Cheap Lens Filters Can Work For News Too!

It’s amazing what cheap accessories we can actually use to improve our photography. Among the cheapest are filters.

That’s not to say that some day you won’t want more high quality glass (filters), but it is okay to start with one of those $12 starter kits with a few specialties thrown in (shop around, prices vary a lot! but do your research).

It was brought to my attention that some news photographers worry that using filters alters the photo in a way that is not objective. That is, they say it sort of falsifies the photo. It is my firm belief that you can use filters without distorting a photo, but it important to attempt to make the photo look the way the scene looks to your naked eye.

Our eyes may not have telephoto zoom, but they are pretty advanced compared to the average lens, camera sensor combination. Perhaps it is most significant that we have a wider range (and more forgiving) for contrast and color saturation.

Doubt me? Try taking photos of a bunch of pale winter sun starved caucasian kids in black suits on a stage under spotlight. Their faces are too bright, their suits are too dark. The contrast is a problem.

Notice their suits have all their details, but those facing the camera have no chin. This is too bright.
Notice their suits have all their details, but those facing the camera have no chin. This is too bright.
Notice how the edges of their suits simply fade into the background, but you keep all the detail of their faces. With a high ISO you might be able to tweak this. This is too dark otherwise.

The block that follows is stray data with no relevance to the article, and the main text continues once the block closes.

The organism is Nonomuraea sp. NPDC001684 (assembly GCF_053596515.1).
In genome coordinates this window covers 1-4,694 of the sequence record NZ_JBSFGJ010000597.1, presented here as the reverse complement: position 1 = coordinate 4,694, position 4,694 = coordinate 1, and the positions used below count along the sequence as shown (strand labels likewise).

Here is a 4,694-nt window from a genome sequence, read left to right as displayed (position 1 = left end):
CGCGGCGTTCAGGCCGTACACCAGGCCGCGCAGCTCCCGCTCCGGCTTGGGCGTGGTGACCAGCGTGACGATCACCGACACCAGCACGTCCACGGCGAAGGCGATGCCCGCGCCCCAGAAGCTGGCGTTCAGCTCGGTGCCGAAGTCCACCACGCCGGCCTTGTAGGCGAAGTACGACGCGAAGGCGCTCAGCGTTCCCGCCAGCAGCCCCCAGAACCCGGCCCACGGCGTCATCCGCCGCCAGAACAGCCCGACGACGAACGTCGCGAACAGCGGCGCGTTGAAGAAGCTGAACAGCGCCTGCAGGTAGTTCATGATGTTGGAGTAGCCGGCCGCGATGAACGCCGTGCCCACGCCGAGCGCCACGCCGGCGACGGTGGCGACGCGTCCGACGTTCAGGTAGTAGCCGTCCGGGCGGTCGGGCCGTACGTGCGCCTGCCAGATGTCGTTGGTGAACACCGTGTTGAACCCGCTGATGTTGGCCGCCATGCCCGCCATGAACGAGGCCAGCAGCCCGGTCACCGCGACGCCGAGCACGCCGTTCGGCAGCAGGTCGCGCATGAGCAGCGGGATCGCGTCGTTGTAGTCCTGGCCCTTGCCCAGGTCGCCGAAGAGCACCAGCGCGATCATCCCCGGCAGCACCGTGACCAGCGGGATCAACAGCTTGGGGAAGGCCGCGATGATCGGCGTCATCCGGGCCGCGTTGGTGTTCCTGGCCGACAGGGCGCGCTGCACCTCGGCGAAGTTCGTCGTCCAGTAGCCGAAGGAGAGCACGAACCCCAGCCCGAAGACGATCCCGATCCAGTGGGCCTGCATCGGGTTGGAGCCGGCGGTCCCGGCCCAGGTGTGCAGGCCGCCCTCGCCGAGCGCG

Notice how the edges of their suits simply fade into the background, but you keep all the detail of their faces. With a high ISO you might be able to tweak this. This is too dark otherwise.

These Sno Daze candidates’ faces don’t look like white blurs to your eye, and their suits don’t fade into the background either. If you turn down the exposure, you might bring the face out, but you will lose their suits. This is a Catch 22, but you can usually get just enough detail if you use an AEB setting (an entry to come on that later). This difficult situations are easy for our eyes, because we have a more forgiving range of contrast, and our brains have a tendency to fill in the blanks and adjust. It’s like instant super Photoshop up there.

I bring this up because in some settings, we can capture a photo that looks more like what we see with our eyes by using filters, and we don’t need to break the bank to buy those filters. Here are some suggestions.

Graduated Neutral Density: This is my most recent lens purchase. The GND darkens one half of the lens and spins, so you can choose which half.